“According to most philosophers, God in making the world enslaved it. According to Christianity, in making it, He set it free. God had written, not so much a poem, but rather a play; a play he had planned as perfect, but which had necessarily been left to human actors and stage-managers, who had since made a great mess of it.”
~G. K. Chesterton (Orthodoxy)
I am not a traveling salesman, but my vocation lends itself to a goodly measure of mobility. My most recent journey included the small West Texas town of Anson in Jones County. Having spent my childhood on the Gulf Coast, driving through the vast expanse of West Texas feels like journeying to a foreign land, stepping back through time, returning to my travels across the Kaisut Desert of northern Kenya. Dust regularly rises and settles, turning back on itself like flour vapors migrating this way and that as chef tosses and flattens pizza dough into the desired consistency. I once saw so many towering dust devils on the lonesome stretch from Pecos to Fort Davis that I lost count of them. At times it seems like one drives great distances simply to go from one furnace blast to the next. Approaching Anson, the parched landscape gradually gave way to a smattering of paved streets and correspondingly few mottled buildings situated around an aged courthouse. The town, originally called Jones City, was built in anticipation of the arrival of the Texas and Pacific Railroad. Investments were made and stores and hotels opened, but the railroad went further south. Jones City was declared the county seat in 1881, but the name was changed to Anson in 1882 without much opposition since Anson and Jones were the same man. A physician, San Jacinto veteran, publisher, founding member of the first Masonic Lodge in Texas, Jones was President of the Republic of Texas and Texas’ Ambassador to the United States. He is buried in Houston and there is no record of him ever traveling near the county that bears his name.
I arrived 45 minutes early for my appointment, so I crisscrossed the small town, more or less to kill time. I came across a couple of second-hand shops that looked like they contained third or fourth-hand items, a post office, two churches, a Dollar General store, and a weathered billboard advertising the Cowboy Christmas Ball at Anson’s historic Pioneer Hall, but the images that held my attention comprised a large set of murals on the south side of one of the buildings southwest of the Courthouse Square. Large painted letters below the murals indicated that they were provided by a grant from a foundation in Wichita Falls. I sat and studied through my driver’s side window what promised to one day be an incredible array of paintings. Each separate section contained distinct figures depicting the history of cotton industry in the area. While the outlines were distinct, there was very little color on the whitewashed wall, only a pale patch here and there. Glancing at my watch, I saw that it was time to move to my meeting, and I decided to ask the man I had come to see about the status of the paintings. I navigated the one way streets to the east side of the square, parked, and walked inside. I shook hands with my new acquaintance and accepted his offer to sit near his desk. We engaged in the usual small talk between strangers meeting for the first time, which included references to weather and current events. Somewhat in passing I mentioned the murals-in-process and stated that I hoped to return to see the finished product. My host smiled and told me that what I had seen actually was the finished product. He explained that the outdoor paintings were completed a decade earlier, but unlike the well preserved Post Office mural “Cowboy Dance,” the exposed pigments had fallen victim to the West Texas sun and what I saw was the faded remainder of the vanishing artistic depiction of Jones County history. Other murals in Anson were in much better condition, one paying homage to cattle brands and another to Dr. Pepper. While I had initially thought the murals held promise, they would soon be nothing but a footnote to a small town’s memory.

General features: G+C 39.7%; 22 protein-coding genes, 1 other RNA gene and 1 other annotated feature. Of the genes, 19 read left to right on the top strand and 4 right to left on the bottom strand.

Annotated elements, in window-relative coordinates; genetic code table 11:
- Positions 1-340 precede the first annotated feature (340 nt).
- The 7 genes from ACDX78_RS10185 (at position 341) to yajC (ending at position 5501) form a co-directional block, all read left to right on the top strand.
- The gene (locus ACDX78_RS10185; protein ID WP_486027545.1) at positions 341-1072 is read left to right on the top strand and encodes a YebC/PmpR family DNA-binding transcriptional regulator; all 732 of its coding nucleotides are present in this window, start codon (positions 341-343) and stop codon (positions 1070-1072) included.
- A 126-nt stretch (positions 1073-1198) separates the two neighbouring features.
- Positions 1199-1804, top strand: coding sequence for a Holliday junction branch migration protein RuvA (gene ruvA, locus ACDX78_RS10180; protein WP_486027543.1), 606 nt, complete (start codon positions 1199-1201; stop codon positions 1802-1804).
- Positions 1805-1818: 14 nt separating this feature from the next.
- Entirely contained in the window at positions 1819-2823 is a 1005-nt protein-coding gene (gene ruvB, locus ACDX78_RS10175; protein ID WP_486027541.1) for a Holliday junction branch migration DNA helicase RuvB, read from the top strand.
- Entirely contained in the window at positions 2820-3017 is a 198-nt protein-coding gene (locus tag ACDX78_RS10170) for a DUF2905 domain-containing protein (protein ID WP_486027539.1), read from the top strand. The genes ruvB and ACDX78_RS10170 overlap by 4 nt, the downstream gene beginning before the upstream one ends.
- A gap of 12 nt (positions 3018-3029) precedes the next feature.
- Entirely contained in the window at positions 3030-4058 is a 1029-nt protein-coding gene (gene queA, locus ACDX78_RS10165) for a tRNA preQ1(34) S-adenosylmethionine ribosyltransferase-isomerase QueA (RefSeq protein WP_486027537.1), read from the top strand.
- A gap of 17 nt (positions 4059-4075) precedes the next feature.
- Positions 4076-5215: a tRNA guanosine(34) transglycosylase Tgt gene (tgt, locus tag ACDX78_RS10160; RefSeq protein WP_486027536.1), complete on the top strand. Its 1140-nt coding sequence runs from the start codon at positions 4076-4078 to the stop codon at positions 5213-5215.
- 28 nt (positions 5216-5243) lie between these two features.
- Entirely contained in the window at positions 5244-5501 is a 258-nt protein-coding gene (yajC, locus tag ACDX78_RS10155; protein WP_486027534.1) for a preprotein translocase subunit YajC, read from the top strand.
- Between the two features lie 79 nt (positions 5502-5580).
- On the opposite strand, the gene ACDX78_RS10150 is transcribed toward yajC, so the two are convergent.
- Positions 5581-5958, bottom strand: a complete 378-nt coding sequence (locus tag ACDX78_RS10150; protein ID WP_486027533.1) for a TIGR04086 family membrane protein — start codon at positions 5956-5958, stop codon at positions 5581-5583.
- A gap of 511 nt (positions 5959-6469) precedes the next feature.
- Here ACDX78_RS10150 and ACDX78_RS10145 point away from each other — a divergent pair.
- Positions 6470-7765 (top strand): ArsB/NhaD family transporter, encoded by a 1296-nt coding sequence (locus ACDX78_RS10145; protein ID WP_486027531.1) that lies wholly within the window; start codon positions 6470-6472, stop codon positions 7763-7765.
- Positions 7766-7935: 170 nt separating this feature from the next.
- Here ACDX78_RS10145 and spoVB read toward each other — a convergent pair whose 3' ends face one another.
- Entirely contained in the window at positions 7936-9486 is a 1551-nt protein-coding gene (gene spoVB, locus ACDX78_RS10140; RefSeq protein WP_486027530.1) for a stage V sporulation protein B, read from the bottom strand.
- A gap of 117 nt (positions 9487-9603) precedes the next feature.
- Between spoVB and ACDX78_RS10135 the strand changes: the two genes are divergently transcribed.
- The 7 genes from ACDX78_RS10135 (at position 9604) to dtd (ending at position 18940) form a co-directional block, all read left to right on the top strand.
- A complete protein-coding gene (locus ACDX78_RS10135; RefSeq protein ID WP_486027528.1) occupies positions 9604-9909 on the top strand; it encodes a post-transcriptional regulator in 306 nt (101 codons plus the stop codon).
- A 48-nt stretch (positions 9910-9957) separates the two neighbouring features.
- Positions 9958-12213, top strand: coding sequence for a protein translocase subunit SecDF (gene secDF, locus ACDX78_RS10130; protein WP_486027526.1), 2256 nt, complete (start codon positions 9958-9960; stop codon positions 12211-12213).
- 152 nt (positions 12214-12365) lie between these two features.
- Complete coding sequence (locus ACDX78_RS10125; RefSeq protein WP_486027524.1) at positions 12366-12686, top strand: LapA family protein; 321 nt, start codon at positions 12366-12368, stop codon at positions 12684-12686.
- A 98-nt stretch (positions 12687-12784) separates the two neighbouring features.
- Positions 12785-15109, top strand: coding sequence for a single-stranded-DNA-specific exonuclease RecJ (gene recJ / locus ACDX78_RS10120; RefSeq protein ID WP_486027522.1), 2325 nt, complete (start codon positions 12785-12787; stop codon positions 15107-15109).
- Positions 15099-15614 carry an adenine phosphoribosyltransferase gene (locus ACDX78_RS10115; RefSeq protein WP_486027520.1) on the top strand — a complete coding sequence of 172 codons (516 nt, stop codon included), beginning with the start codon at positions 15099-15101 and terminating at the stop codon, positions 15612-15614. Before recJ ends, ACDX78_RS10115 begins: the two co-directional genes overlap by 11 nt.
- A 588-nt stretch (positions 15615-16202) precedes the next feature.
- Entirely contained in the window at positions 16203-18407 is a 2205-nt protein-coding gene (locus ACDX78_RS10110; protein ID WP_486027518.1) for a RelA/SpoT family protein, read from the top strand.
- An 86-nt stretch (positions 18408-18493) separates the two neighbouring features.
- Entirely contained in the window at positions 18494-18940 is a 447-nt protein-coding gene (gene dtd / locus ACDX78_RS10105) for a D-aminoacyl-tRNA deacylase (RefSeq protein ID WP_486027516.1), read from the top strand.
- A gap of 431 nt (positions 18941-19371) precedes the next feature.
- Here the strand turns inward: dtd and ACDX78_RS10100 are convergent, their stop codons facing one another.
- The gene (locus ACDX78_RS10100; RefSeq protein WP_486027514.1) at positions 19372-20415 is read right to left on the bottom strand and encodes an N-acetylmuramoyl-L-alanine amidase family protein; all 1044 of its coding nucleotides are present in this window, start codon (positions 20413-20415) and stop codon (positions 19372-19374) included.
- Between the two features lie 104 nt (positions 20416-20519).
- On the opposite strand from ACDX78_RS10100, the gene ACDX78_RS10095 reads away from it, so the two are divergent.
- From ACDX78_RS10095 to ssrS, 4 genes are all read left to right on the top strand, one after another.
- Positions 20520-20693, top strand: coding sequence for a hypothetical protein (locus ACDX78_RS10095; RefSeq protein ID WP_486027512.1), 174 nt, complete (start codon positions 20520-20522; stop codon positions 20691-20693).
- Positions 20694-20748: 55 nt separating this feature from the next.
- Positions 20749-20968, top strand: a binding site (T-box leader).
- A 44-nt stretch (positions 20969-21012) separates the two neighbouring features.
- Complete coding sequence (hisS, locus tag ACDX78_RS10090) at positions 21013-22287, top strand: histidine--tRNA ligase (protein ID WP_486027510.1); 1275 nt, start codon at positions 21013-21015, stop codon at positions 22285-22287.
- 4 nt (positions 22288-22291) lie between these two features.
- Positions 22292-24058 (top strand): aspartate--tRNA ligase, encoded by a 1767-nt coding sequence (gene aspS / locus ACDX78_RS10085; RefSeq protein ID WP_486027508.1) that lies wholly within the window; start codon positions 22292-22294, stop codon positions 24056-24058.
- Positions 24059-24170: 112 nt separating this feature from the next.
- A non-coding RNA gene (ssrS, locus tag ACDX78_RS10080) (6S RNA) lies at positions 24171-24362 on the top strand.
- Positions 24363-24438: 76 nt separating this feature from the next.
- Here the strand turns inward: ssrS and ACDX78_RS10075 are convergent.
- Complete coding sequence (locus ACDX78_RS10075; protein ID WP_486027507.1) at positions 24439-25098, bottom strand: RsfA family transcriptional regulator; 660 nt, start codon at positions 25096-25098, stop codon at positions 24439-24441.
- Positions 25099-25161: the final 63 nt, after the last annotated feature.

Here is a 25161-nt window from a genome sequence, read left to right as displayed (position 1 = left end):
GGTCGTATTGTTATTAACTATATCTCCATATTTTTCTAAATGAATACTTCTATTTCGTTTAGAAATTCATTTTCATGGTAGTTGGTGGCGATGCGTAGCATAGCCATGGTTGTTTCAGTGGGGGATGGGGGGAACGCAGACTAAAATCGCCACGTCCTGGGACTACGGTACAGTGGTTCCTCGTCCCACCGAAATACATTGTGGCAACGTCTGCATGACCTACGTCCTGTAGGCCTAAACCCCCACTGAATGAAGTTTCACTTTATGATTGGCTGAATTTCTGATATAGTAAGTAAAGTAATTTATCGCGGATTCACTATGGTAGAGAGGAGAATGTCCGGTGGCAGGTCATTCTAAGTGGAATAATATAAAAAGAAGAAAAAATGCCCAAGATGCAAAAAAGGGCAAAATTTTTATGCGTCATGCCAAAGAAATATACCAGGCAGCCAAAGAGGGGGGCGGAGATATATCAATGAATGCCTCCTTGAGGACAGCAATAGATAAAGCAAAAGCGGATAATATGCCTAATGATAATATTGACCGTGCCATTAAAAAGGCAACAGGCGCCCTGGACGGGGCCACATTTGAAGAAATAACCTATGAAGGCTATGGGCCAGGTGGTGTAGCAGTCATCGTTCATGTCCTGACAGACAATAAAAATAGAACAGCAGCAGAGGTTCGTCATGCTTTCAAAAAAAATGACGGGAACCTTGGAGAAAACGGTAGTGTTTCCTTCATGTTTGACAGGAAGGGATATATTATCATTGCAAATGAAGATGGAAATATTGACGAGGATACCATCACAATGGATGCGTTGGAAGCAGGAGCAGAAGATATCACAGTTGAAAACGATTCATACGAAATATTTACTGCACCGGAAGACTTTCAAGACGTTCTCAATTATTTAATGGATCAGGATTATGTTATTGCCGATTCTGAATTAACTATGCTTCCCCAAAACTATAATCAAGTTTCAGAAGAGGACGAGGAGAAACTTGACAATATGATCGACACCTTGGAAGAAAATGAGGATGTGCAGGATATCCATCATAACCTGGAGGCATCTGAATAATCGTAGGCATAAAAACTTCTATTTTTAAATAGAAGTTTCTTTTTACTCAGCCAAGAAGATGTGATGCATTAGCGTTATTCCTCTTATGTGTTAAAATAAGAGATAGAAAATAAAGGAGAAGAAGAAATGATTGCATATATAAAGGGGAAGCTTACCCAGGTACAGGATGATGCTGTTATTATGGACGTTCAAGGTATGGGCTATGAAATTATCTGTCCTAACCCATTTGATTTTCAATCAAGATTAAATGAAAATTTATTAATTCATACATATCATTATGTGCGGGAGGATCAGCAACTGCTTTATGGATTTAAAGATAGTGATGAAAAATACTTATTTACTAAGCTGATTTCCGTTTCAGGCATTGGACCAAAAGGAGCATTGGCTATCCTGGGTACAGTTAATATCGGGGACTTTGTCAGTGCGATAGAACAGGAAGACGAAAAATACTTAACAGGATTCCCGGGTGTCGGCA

It is important to know whether you are coming or going. In a way that is hard to describe, the faded murals remind me of testimonies I’ve heard through the years. Testimony time in church has always been curious to me. Irrespective of age, one adult after another would share her or his faith story by recounting what had happened long before, at times including details as to the date and time they encountered the Savior. Each narrative was unique, the one common element being a distinct encounter in the distant past. I listened carefully, at times spellbound, only to wonder later what difference the historical event was making in the testifier’s present and what impact it might have on his future. There is no such thing as standing still with one’s relationship to Christ. We are either going or coming, growing or declining; at times, it is difficult to detect which way we’re facing. The hallmark of Christian experience is a growing faith.
“but grow in the grace and knowledge of our Lord and Savior Jesus Christ To Him be the glory, both now and to the day of eternity. Amen.” 2 Peter 3:18
“Therefore leaving the elementary teaching about the Christ, let us press on to maturity, not laying again a foundation of repentance from dead works and of faith toward God.” Hebrews 6:1
When you stop growing, you start dying. At any given moment in time I am either a masterpiece in process or a fading image of what I once was, the ghost of what I was intended to be. The choice is mine.